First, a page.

In January 2019, Tramps Gallery found its presence within an East Broadway Chinatown mall a point of contention after mounting a show by German painter Kai Althoff. The exhibition, which featured 36 new paintings and drawings in an immersive installation, drew heavily from South and East Asian painting styles and nestled them into a cloth installation that emphasized the forlorn, at times derelict state of the multiple showrooms that Tramps rents from the mall. In a fierce critique from writers Leah Pires and Jamie Chan, the show was charged with glamorizing the gentrification of the East Broadway mall into an “urban safari for art world voyeurs” that rendered the complex lives around it into a backdrop for Orientalist play. Drawing on the fact that Althoff is German, they connected the artist’s gestures to a long history of European modernism, considering how his appropriation of the images “[effaced] entire cultural histories by aestheticizing them away from themselves,” and thus “reopened the wound of colonial erasure.” The gallery’s response, penned by its director Parinaz Mogadassi, refutes the claims of Orientalism and cultural appropriation in favor of a cosmopolitan-style defraying of the constructs of both ownership and nationality, citing cultural philosopher Kwame Anthony Appiah (“The rhetoric of ownership is alluring and potent, but when we’re describing the quicksilver complexities of culture, it just isn’t appropriate”). Directly preceding this passage, Fallahpisheh himself is actually quoted, in the service of further derailing the constructions of cultural identity and ownership:
“This installation made me think of one Rumi’s poems that also is a point of view about life;
that our life is going up and down always like a boat without a sail or an anchor
I looked up the Farsi to reread the original and found, surprised, that in the same poem a few lines below Rumi writes:
you ask me where I am from? All I can say is ‘Dear, I am half from East of here and half from West of here’”
Fallahpisheh’s quote crystallizes Mogadassi’s argument against cultural essentialism, namely that it’s hard to say where things come from and even harder to say where we come from. Mogadassi invokes her own identity as an Iranian immigrant to draw credibility and goes on to emphasize the economic angle, asserting that the shops the gallery occupies were not regularly being rented in the past and might not be otherwise.
The difficulty of this exchange, beyond the narrow scope of its transmission, is that both sides are kind of right. It is undeniable that galleries like Tramps, or Reena Spaulings, or James Cohan, or any number of downtown art spaces bring a particular type of cultural capital that will attract developers that will displace existing residents. This will happen. It is also true that many galleries in LES, (and for that matter, luxury fashion shops like Eckhaus Latta, which is situated just around the corner) draw part of their cultural cache from exactly that “authenticity” of the working-class immigrant ecosystem that surrounds them. Many artists certainly draw uncomfortable or undue inspiration from the surrounding communities that uncouthly highlights the conditions of this uneven exchange. And while claims to curtail artistic expression tend not to sit well with the cultural elite and it is perhaps counterproductive to graft the language of property on to cultural heritage and national identity, it is undeniable that images and practices carry specific cultural histories that hold track records of theft, and operate on an uneven playing field which affords some players greater mobility and choice, often at the expense of others. But it is also true that those shops might have otherwise gone unrented, causing economic distress to its ostensibly “local” owner. And the hard material facts of economics is a cost that might have more immediate urgency to the landowners than the more abstract damages associated with cultural appropriation—as important as they are to articulate. These forces are at play at the same time and with varying degrees of severity and circumstance that make it difficult to be certain of the right positionality.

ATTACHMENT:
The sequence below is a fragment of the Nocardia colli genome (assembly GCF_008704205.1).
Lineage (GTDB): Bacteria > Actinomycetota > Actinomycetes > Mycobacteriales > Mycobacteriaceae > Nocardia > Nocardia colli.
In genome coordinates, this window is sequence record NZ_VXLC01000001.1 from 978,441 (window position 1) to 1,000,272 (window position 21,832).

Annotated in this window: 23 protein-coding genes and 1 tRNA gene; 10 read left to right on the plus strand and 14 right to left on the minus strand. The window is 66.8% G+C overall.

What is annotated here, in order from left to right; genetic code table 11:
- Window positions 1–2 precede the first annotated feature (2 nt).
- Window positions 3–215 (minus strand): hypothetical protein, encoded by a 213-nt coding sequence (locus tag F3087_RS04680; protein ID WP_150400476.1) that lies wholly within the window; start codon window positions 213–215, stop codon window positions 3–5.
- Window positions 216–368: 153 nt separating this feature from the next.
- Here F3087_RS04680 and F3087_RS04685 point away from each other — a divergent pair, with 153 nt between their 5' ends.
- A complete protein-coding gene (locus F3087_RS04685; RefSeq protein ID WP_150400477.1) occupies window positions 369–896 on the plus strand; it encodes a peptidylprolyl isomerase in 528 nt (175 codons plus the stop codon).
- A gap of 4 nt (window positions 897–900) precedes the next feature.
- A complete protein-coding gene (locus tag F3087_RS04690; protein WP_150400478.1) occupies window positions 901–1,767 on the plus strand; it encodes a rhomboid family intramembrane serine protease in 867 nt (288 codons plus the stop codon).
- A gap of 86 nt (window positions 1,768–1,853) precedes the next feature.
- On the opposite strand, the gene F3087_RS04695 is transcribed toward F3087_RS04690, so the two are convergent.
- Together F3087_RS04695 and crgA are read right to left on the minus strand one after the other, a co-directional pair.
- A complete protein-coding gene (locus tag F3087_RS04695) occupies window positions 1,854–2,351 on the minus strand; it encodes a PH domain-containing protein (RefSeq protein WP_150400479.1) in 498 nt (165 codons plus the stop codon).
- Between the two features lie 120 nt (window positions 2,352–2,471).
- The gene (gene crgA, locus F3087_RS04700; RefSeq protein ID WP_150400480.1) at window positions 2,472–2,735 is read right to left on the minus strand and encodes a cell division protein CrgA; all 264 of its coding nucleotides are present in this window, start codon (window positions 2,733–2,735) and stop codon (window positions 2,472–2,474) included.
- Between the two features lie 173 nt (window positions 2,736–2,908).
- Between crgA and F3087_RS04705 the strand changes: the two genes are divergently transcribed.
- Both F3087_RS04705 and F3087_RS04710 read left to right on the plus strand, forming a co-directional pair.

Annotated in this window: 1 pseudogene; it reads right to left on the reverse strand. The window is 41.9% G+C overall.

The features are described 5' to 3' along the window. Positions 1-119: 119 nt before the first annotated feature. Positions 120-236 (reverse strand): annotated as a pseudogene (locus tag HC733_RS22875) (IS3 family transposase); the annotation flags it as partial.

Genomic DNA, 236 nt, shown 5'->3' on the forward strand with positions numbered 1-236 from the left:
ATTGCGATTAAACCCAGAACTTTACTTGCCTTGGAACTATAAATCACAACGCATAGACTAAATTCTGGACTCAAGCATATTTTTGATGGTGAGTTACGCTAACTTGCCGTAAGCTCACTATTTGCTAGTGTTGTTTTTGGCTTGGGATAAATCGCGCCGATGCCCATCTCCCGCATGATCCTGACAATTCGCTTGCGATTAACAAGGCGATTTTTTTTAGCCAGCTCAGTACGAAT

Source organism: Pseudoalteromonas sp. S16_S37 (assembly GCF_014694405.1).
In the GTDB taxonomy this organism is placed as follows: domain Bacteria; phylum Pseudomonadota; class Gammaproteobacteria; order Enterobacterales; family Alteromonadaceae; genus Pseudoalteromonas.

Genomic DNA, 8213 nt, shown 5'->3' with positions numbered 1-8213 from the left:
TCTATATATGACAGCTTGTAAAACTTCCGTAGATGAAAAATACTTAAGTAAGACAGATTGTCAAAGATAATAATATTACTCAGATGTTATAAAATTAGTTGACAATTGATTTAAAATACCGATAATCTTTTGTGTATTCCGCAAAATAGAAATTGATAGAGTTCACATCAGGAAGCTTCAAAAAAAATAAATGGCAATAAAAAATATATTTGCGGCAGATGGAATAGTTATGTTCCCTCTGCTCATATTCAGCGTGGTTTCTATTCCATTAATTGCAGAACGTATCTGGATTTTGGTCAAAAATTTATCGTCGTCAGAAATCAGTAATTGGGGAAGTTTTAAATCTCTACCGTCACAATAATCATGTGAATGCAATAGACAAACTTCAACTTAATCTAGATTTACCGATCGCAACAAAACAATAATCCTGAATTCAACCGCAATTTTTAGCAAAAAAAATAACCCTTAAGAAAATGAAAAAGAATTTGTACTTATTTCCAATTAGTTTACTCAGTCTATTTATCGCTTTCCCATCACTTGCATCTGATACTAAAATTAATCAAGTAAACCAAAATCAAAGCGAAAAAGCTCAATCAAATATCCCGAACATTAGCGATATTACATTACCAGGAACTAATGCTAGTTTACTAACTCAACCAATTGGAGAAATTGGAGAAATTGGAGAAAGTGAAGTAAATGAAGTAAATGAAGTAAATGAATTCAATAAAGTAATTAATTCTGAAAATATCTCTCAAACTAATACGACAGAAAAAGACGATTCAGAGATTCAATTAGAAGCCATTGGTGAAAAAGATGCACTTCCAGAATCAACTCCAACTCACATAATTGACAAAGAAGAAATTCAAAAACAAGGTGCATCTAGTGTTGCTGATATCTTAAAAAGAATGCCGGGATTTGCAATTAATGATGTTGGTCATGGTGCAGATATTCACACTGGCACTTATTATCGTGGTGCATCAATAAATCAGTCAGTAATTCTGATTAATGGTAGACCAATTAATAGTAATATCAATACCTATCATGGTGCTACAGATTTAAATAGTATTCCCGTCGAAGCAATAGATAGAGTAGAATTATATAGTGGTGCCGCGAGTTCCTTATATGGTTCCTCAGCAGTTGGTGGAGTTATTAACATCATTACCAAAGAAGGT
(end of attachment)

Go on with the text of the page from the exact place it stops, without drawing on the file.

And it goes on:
It would be naïve to suggest that Fallahpisheh is unaware of the conditions with which this show is being presented, or that his installation is immune to the moral thorniness of the greater economic structure to which it is beholden. It would also be unfair to claim that it is wholly complicit. Perhaps one of the real contributions of this exhibition, and Fallahpisheh’s practice in this space, is not to simplify these debates, but to reflect them as they are. His practice, which flits inextricably between formal and political questions, effectively complicates the conditions of power between terms like immigrant and artist.
This power differential was evident in an omission on both sides of the Althoff conversation, and which Fallahpisheh’s show addressed to some extent: the position of the “locals” themselves. Both Pires/Chan and Mogadassi are not “locals” in the same way as the shop owners in East Broadway Mall are, but in their responses, this “local” position is spoken for—as the “exploited” in the former and as the “beneficiary” in the latter. It is an omission that re-inscribes a dynamic of “critic” speaking and translating the pain and the desires of the indigenous “local.” But who’s to say what they want or what they’re offended by? How might we incorporate more inclusive, heterolingual conversations? Fallahpisheh’s show doesn’t address the Chinatown constituency directly either, but it does contribute to the discourse by deconstructing the assumptions that undergird the relations between “immigrant” and “artist.” The implicit hierarchy of power, with “artist” above and “immigrant” below, or “white” gentrifier above and “Asian” local below, breaks down when we consider the fact that many developers in Chinatown are actually wealthy Chinese international developers, or, as Parinaz invoked, many immigrants are also artists, and vice versa. Of course, there is no equivalency between an artist with cultural capital and a working-class immigrant; it is undeniable that some people have it worse. But we can consider holding space for more coordinates of privilege and oppression, particularly for those who might be navigating one or more of those life experiences. In our search for pathways forward, it seems vital that the contours of these positions continue to be articulated in all of their complexity, so that we can move towards a less defensive and proprietary and more inclusive and collaborative discourse.